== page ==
Do you remember those murder mysteries where at first you suspect the cook did it with a hammer, but realise that it simply had to be the gardener who did it with an untraceable poison before settling on the butler who strangled his victim? Having arrived at this conclusion at about a third of the way, you merely look for confirmation. Then you are startled out of your certainty by the revelation that it was actually the piano teacher who did it in the dining room with a revolver?

I feel like that – not with murder mysteries, but with the food we eat. When I was growing up, coconut was the hottest thing. You know why grandfather lived to be 104, my mother would ask, and ignoring my clever answer that the reason was he died before 105, would whisper one word: Coconut. Apparently it was the cure-all, the magic potion. It looked after you, kept you from falling sick, and if you did fall sick, it healed you.

This was the state of affairs till I was in my 20s when my hair began to turn grey and I developed a lisp. You know why, my mother would ask, and supply the answer herself: Coconut. Suddenly that symbol of the westernised Indian (brown outside, white inside) had become something to be avoided. For many years thereafter, the suspicion grew that the coconut was responsible for many if not most of mankind’s health problems.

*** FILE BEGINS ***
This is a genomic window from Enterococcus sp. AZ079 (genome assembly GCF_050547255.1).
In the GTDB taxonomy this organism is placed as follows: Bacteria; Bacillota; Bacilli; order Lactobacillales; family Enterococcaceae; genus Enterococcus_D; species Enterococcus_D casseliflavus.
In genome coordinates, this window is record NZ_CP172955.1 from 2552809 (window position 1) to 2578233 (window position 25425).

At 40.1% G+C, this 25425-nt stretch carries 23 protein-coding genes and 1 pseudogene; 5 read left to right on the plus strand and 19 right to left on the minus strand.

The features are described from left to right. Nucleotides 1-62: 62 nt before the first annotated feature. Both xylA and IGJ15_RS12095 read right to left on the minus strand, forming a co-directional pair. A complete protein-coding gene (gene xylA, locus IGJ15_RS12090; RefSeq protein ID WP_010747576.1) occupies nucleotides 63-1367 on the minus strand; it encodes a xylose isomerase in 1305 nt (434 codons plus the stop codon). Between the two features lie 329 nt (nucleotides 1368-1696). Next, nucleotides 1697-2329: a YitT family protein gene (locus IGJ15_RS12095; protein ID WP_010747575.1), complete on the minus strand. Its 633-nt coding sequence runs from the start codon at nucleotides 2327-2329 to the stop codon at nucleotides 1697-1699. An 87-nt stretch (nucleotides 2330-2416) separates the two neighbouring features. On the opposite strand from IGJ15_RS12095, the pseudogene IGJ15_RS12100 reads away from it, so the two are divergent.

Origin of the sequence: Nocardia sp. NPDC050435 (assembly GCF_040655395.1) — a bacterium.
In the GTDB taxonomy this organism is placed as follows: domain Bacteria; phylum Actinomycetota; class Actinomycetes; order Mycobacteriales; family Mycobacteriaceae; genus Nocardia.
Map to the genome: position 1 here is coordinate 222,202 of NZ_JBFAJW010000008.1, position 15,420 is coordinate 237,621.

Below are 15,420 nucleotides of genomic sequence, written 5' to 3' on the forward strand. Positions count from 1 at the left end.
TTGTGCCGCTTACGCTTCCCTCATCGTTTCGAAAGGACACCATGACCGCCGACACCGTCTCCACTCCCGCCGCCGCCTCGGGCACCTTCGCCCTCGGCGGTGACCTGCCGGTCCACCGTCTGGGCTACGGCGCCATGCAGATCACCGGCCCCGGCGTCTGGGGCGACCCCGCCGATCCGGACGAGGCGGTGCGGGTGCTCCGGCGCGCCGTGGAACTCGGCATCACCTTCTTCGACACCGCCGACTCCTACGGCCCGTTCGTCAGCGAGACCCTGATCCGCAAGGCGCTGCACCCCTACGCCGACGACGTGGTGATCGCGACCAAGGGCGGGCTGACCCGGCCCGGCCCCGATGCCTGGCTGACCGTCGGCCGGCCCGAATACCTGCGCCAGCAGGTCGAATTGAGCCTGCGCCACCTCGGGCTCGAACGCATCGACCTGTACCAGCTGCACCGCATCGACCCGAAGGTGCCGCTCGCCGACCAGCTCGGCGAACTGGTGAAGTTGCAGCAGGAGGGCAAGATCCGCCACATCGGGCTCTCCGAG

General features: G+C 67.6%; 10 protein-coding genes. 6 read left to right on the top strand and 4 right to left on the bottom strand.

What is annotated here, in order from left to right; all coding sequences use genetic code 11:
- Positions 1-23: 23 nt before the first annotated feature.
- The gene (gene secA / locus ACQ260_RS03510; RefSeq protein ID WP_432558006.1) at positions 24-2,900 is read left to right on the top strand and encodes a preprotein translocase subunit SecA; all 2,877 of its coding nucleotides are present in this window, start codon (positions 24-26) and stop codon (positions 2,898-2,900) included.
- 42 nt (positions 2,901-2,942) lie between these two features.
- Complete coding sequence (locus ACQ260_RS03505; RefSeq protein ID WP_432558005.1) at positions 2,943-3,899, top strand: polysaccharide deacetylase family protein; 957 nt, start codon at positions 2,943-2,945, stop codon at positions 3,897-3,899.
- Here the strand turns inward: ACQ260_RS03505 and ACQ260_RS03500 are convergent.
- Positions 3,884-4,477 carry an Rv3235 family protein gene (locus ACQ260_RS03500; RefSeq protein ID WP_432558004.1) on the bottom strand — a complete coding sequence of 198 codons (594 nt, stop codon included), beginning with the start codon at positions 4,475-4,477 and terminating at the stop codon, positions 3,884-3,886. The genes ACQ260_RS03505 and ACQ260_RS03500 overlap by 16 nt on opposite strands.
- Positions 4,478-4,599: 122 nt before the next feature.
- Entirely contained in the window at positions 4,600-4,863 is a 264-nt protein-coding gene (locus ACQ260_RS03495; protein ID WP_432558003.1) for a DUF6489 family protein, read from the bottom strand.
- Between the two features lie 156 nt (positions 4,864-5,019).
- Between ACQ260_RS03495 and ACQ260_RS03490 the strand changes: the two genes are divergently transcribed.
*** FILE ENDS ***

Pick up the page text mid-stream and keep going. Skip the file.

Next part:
Now it is back in favour. Mankind cannot have enough of it, adding coconut oil to its coffee, pouring coconut milk into its curries, and doubtless secretly mixing the husk and the shell into its porridge. The coconut is back in flavour.

Likewise with eggs. You couldn’t go wrong with it in my childhood. Eggs lent themselves to some horrible concotions which you swallowed because of the magic phrase, “good for your health.” You beat them, you poached them, you fried them, you boiled them, you ate them gooey, and it was all just what the doctor ordered. An egg a day in fact kept him away, the doctor, I mean. And if you had it with apple, it kept two doctors away.

And then the slump. Cholesterol and blood pressure, just a couple of things eggs brought with them you were told. The coconut and egg no-no years overlapped, so the biggest food crime you could commit was to have an egg curry with coconut milk or drink coconut milk with the white of an egg in it.

And now – boom! It was a mistake all along. Eggs are put on earth because coconuts cannot be everywhere. Watch this space as the wheel turns again.